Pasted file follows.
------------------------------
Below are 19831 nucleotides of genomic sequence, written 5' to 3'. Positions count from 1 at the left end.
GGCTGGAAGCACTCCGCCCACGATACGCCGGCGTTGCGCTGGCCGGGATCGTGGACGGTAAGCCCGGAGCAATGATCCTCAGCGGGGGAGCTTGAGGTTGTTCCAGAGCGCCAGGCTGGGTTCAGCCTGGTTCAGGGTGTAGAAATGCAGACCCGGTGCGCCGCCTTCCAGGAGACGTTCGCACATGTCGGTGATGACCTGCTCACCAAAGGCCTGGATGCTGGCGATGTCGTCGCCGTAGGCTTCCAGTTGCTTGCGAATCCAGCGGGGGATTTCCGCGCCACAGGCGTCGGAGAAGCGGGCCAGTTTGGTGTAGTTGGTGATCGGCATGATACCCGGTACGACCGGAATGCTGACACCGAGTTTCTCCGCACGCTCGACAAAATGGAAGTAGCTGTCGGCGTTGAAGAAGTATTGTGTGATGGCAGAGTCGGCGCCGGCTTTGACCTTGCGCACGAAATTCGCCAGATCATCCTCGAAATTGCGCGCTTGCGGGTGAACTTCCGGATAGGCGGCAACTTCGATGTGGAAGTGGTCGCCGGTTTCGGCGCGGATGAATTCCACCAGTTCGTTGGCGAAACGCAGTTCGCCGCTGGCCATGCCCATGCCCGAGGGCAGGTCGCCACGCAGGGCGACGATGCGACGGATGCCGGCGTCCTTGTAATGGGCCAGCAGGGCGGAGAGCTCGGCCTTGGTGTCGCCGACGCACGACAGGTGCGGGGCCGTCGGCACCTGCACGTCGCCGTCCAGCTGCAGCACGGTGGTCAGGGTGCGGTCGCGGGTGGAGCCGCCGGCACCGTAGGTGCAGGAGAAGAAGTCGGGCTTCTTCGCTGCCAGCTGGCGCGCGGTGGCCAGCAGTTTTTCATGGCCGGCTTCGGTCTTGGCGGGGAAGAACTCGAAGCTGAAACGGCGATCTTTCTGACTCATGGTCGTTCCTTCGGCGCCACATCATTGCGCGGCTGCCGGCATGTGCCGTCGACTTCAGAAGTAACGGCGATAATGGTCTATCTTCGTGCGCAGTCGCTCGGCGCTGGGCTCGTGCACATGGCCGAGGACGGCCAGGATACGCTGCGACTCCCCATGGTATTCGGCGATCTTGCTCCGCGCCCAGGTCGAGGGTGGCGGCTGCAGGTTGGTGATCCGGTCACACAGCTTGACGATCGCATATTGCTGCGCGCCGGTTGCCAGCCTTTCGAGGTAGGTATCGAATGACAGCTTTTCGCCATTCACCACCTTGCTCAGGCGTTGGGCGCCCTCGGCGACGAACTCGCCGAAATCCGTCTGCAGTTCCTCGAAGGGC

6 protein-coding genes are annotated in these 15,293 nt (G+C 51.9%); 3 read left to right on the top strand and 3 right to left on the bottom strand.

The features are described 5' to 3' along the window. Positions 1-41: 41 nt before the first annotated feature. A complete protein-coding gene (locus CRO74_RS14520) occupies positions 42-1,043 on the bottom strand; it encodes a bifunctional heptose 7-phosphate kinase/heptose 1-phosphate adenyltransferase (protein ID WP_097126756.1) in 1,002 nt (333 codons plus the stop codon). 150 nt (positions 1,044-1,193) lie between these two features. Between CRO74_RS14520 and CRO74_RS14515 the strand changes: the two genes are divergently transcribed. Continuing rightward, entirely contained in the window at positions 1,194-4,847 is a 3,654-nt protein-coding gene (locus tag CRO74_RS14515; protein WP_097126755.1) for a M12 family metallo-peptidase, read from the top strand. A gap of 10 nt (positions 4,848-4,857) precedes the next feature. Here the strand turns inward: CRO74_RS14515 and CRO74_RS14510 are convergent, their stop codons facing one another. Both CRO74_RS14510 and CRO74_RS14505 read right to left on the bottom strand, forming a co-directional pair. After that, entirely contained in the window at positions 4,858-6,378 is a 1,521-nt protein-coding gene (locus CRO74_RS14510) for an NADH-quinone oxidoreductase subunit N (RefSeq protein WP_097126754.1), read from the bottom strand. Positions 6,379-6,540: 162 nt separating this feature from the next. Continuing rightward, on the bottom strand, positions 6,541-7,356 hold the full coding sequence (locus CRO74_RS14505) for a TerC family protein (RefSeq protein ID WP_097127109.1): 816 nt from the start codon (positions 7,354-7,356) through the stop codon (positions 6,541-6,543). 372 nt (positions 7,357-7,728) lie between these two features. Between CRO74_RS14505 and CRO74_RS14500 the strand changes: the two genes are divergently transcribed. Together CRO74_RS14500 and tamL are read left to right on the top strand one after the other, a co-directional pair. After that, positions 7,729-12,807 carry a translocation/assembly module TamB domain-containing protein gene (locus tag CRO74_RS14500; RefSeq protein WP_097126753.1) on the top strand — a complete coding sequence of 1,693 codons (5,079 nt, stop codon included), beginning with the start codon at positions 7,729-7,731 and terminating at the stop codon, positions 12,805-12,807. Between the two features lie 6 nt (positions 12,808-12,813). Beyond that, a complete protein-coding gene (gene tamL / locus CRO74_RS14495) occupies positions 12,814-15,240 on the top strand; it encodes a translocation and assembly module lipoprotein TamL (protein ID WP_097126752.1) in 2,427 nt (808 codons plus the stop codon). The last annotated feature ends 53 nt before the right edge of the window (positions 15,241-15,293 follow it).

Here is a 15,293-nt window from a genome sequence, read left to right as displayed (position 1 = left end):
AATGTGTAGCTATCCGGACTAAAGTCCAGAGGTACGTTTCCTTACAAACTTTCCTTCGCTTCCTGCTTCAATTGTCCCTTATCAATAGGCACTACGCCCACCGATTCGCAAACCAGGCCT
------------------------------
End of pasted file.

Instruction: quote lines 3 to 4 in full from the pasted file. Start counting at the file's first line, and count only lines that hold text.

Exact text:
6 protein-coding genes are annotated in these 15,293 nt (G+C 51.9%); 3 read left to right on the top strand and 3 right to left on the bottom strand.

The features are described 5' to 3' along the window. Positions 1-41: 41 nt before the first annotated feature. A complete protein-coding gene (locus CRO74_RS14520) occupies positions 42-1,043 on the bottom strand; it encodes a bifunctional heptose 7-phosphate kinase/heptose 1-phosphate adenyltransferase (protein ID WP_097126756.1) in 1,002 nt (333 codons plus the stop codon). 150 nt (positions 1,044-1,193) lie between these two features. Between CRO74_RS14520 and CRO74_RS14515 the strand changes: the two genes are divergently transcribed. Continuing rightward, entirely contained in the window at positions 1,194-4,847 is a 3,654-nt protein-coding gene (locus tag CRO74_RS14515; protein WP_097126755.1) for a M12 family metallo-peptidase, read from the top strand. A gap of 10 nt (positions 4,848-4,857) precedes the next feature. Here the strand turns inward: CRO74_RS14515 and CRO74_RS14510 are convergent, their stop codons facing one another. Both CRO74_RS14510 and CRO74_RS14505 read right to left on the bottom strand, forming a co-directional pair. After that, entirely contained in the window at positions 4,858-6,378 is a 1,521-nt protein-coding gene (locus CRO74_RS14510) for an NADH-quinone oxidoreductase subunit N (RefSeq protein WP_097126754.1), read from the bottom strand. Positions 6,379-6,540: 162 nt separating this feature from the next. Continuing rightward, on the bottom strand, positions 6,541-7,356 hold the full coding sequence (locus CRO74_RS14505) for a TerC family protein (RefSeq protein ID WP_097127109.1): 816 nt from the start codon (positions 7,354-7,356) through the stop codon (positions 6,541-6,543). 372 nt (positions 7,357-7,728) lie between these two features. Between CRO74_RS14505 and CRO74_RS14500 the strand changes: the two genes are divergently transcribed. Together CRO74_RS14500 and tamL are read left to right on the top strand one after the other, a co-directional pair. After that, positions 7,729-12,807 carry a translocation/assembly module TamB domain-containing protein gene (locus tag CRO74_RS14500; RefSeq protein WP_097126753.1) on the top strand — a complete coding sequence of 1,693 codons (5,079 nt, stop codon included), beginning with the start codon at positions 7,729-7,731 and terminating at the stop codon, positions 12,805-12,807. Between the two features lie 6 nt (positions 12,808-12,813). Beyond that, a complete protein-coding gene (gene tamL / locus CRO74_RS14495) occupies positions 12,814-15,240 on the top strand; it encodes a translocation and assembly module lipoprotein TamL (protein ID WP_097126752.1) in 2,427 nt (808 codons plus the stop codon). The last annotated feature ends 53 nt before the right edge of the window (positions 15,241-15,293 follow it).